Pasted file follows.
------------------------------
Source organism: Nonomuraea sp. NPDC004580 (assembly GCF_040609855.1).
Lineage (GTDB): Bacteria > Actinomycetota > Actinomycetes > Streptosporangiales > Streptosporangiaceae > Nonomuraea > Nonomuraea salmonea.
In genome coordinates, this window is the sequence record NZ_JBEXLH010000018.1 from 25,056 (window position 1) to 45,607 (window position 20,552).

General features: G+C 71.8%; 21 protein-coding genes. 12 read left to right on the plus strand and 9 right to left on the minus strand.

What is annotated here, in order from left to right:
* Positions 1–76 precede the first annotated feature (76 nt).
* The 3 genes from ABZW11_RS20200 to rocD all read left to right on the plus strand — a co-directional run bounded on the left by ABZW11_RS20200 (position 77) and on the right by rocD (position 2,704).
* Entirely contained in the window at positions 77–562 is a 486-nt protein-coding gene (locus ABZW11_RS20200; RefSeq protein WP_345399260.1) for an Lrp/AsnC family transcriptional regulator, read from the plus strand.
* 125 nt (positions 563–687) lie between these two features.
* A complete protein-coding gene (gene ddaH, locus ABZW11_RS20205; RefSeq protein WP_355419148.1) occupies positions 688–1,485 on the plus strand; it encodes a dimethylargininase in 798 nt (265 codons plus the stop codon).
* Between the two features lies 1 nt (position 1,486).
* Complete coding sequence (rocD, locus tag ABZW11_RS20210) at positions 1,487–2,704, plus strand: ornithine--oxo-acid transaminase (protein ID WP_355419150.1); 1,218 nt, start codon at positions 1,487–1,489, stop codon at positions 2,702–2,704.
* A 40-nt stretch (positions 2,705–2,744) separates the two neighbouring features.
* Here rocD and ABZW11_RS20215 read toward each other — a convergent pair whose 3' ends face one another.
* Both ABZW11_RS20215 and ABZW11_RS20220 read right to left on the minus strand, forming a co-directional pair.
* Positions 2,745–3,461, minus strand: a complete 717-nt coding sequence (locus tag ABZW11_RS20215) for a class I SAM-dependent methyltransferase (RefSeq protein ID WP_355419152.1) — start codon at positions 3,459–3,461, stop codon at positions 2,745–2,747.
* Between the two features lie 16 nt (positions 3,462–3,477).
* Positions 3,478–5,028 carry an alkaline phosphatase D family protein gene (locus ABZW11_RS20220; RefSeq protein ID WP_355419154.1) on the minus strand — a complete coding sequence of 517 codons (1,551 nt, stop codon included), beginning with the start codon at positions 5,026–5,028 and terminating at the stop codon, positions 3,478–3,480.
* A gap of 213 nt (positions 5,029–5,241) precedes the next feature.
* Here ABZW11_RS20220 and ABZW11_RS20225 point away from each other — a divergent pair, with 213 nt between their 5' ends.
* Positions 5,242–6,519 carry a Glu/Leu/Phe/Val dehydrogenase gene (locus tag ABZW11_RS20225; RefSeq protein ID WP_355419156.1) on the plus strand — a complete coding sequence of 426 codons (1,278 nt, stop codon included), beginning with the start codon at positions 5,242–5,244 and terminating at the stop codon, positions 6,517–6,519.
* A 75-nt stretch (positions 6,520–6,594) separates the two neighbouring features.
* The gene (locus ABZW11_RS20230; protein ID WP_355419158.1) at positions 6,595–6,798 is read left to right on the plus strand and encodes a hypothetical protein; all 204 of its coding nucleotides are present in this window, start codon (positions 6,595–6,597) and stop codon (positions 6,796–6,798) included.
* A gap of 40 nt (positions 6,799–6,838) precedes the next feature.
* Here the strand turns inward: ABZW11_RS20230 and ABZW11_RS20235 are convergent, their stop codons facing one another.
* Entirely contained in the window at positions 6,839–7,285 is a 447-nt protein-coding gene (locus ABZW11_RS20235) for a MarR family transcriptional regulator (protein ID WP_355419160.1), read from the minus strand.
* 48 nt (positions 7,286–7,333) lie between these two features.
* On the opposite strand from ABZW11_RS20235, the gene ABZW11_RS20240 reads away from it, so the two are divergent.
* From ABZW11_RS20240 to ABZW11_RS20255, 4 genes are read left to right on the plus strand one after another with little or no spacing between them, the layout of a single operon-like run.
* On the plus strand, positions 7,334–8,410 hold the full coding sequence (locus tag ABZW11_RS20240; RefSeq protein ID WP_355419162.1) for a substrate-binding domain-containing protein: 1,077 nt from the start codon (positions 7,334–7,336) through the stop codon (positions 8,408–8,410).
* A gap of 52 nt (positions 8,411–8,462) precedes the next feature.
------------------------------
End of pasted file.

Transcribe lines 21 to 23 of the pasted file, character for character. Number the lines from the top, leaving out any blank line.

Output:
* Positions 5,242–6,519 carry a Glu/Leu/Phe/Val dehydrogenase gene (locus tag ABZW11_RS20225; RefSeq protein ID WP_355419156.1) on the plus strand — a complete coding sequence of 426 codons (1,278 nt, stop codon included), beginning with the start codon at positions 5,242–5,244 and terminating at the stop codon, positions 6,517–6,519.
* A 75-nt stretch (positions 6,520–6,594) separates the two neighbouring features.
* The gene (locus ABZW11_RS20230; protein ID WP_355419158.1) at positions 6,595–6,798 is read left to right on the plus strand and encodes a hypothetical protein; all 204 of its coding nucleotides are present in this window, start codon (positions 6,595–6,597) and stop codon (positions 6,796–6,798) included.